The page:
|UNITED STATES OF AMERICA,||
(D.C. No. 04-CR-125)
The government charged Lopez-Carrillo with violating 8 U.S.C. §§ 1326(a)(1) and (b)(2). After being advised by the court that he faced up to twenty years' imprisonment, Lopez-Carrillo pled guilty. The pre-sentence report ("PSR") indicated that the defendant had a prior conviction for sale of narcotics, an aggravated felony, warranting a sixteen-level enhancement under U.S.S.G. § 2L1.2(b)(1)(A). Lopez-Carrillo objected arguing, inter alia, that pursuant to Blakely v. Washington, 542 U.S. 296 (2004), the Sixth Amendment required a jury to find that Lopez-Carrillo had been convicted of an aggravated felony. The district court rejected the argument, applied the enhancement, and sentenced Lopez-Carrillo to 46 months' imprisonment.
After filing an appeal, Lopez-Carrillo and the government agreed, in the wake of United States v. Booker, 543 U.S. 220 (2005), that this case should be remanded for re-sentencing because the district court applied the guidelines in a mandatory fashion. We entered an order remanding this matter for re-sentencing.
At resentencing, the court stated "the guidelines are treated as advisory. . . . To the extent that it is necessary to consider the factors contained in Title 18 United States Code Section 3553, the Court does consider those factors in arriving at what it believes to be a reasonable sentence, and that is what I intend to do today." After considering, at some length, all of the § 3553(a) factors, the court decided, in its discretion, to impose a sentence of 37 months' imprisonment. Lopez-Carrillo appeals, arguing that by considering his prior conviction when reviewing the § 3553(a) factors, and by determining the conviction to be for an aggravated felony, the district court violated the Sixth Amendment.(1)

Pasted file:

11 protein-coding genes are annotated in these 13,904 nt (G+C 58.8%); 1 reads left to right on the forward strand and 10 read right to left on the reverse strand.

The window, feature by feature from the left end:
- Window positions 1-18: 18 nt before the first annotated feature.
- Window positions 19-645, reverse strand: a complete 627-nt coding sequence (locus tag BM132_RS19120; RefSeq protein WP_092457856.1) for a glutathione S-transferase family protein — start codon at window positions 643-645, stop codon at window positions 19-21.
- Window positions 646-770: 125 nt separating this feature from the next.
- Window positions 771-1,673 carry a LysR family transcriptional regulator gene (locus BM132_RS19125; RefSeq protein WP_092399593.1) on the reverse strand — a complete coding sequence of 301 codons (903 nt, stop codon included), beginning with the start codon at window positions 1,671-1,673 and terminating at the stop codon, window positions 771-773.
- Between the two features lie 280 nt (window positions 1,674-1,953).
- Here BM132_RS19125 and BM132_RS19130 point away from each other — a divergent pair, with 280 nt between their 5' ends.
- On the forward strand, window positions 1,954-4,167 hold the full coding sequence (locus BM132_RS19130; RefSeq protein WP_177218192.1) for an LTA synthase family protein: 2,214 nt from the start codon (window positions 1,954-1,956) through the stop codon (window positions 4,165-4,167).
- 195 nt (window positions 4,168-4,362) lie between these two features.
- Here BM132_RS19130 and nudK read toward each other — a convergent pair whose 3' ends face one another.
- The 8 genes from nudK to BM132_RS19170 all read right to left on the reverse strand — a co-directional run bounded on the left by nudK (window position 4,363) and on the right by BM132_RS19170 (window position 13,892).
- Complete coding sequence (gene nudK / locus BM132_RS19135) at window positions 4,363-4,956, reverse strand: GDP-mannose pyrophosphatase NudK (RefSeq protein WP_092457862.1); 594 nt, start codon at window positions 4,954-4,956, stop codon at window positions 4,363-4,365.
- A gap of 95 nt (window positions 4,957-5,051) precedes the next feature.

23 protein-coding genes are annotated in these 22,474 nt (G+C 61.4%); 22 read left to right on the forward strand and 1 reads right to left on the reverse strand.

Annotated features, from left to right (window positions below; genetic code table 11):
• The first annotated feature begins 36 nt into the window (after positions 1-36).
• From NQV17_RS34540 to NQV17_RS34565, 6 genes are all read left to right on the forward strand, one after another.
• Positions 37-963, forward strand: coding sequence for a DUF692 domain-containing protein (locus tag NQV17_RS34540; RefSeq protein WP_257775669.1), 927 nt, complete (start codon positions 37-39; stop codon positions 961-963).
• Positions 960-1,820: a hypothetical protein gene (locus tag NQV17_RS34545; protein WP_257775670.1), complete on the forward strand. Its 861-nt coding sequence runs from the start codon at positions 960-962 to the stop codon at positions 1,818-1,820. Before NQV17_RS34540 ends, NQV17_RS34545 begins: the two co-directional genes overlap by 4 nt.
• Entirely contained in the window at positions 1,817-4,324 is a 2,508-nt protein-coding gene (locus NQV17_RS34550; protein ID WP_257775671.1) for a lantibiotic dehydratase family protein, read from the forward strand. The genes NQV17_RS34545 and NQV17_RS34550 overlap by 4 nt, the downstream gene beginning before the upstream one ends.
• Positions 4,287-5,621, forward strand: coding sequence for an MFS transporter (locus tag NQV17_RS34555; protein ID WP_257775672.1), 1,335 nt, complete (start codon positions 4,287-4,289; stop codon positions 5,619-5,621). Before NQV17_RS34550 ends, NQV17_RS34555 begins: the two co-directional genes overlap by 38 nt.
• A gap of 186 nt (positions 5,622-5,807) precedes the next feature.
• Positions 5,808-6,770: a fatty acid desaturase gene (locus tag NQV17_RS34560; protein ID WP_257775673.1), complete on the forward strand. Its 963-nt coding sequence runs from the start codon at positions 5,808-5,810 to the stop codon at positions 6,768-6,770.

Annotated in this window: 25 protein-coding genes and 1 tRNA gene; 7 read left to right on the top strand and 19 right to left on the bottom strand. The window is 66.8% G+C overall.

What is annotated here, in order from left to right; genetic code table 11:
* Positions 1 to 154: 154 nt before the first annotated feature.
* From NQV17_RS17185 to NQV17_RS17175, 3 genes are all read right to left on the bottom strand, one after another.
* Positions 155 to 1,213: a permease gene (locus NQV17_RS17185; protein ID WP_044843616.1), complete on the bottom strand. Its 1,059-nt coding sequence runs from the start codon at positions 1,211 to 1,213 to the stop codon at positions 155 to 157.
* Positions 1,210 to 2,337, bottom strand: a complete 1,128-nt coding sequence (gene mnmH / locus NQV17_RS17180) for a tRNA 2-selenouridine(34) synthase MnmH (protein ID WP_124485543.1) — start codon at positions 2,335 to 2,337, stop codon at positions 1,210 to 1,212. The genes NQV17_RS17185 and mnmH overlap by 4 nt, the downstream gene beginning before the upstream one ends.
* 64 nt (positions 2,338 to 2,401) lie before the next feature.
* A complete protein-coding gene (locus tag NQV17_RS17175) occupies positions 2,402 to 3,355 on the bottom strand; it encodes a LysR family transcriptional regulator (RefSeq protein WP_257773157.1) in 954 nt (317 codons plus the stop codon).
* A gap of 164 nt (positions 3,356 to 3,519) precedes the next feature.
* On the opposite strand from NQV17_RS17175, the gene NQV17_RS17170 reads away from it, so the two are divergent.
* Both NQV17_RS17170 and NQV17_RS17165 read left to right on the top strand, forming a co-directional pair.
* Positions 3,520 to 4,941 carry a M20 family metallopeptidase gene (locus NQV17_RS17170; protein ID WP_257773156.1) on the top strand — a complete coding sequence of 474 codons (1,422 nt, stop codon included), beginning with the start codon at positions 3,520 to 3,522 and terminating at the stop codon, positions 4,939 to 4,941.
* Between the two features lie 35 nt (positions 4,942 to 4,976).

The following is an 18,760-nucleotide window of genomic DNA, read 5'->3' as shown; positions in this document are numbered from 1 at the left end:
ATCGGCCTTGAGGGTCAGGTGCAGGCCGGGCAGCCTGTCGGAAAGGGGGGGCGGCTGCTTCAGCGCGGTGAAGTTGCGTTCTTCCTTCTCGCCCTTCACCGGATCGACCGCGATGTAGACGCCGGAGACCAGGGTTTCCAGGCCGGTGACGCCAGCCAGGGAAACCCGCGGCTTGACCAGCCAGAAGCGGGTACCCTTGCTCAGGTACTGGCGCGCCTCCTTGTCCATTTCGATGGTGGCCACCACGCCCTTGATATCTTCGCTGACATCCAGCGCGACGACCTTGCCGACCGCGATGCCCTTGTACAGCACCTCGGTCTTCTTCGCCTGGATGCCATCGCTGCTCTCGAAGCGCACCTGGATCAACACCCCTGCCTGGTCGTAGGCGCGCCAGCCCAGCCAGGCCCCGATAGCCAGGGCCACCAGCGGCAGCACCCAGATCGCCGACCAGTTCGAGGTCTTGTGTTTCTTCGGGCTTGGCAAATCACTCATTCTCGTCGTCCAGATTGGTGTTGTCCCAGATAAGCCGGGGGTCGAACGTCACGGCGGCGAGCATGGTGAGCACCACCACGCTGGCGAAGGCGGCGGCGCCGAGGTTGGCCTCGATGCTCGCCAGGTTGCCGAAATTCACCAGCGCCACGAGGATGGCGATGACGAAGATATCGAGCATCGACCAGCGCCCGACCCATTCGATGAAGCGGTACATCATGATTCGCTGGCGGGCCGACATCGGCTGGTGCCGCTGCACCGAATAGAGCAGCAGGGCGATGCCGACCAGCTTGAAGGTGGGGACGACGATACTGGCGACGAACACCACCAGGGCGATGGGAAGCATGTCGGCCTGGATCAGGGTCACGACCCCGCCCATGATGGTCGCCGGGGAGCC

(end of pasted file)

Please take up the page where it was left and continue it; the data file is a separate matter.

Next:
Lopez-Carrillo concedes that our decision in United States v. Moore, 401 F.3d 1220 (10th Cir. 2005), forecloses his argument. In Moore, we explicitly held "that the government need not charge the 'fact' of a prior conviction in an indictment and submit it to a jury," id. at 1224, and "that the government need not charge in an indictment and prove to a jury that a defendant's prior conviction constitutes a 'violent felony.'" Id. at 1226. Our decision followed Almendarez-Torres v. United States, 523 U.S. 224 (1998), which held that judicial factfinding pursuant to 8 U.S.C. § 1326(b)(2), the statute at issue in this case, does not implicate the Sixth Amendment. As we said in Moore, the decision in Almendarez-Torres remains good law.
Lopez-Carrillo's sentence was imposed satisfactorily under the Sixth Amendment for another reason as well. The district court, on remand, imposed sentence in the exercise of its discretion. In Booker, the Court made clear that "when a trial judge exercises his discretion to select a specific sentence within a defined range, the defendant has no right to a jury determination of the facts that the judge deems relevant." Booker, 543 U.S. at 233. As we have previously explained, a court commits constitutional Booker error "by relying upon judge-found facts, other than those of prior convictions, to enhance a defendant's sentence mandatorily." United States v. Gonzalez-Huerta, 403 F.3d 727, 731 (10th Cir. 2005) (emphasis added). Because the court below applied the guidelines discretionarily, there is no constitutional violation. See, e.g., United States v. Visinaiz, 428 F.3d 1300, 1316 (10th Cir. 2005) ("Booker, quite clearly, does not prohibit the district court from making factual findings and applying the enhancements and adjustments to Mr. Visinaiz's sentence as long as it did not view or apply the Guidelines as mandatory").
We AFFIRM the sentence entered by the court below.
ENTERED FOR THE COURT
Carlos F. Lucero
*. The case is unanimously ordered submitted without oral argument pursuant to Fed. R. App. P. 34(a)(2) and 10th Cir. R. 34.1(G). This order and judgment is not binding precedent, except under the doctrines of law of the case, res judicata, and collateral estoppel. The court generally disfavors the citation of orders and judgments; nevertheless, an order and judgment may be cited under the terms and conditions of 10th Cir. R. 36.3.
1. The defendant does not appeal the reasonableness of his sentence.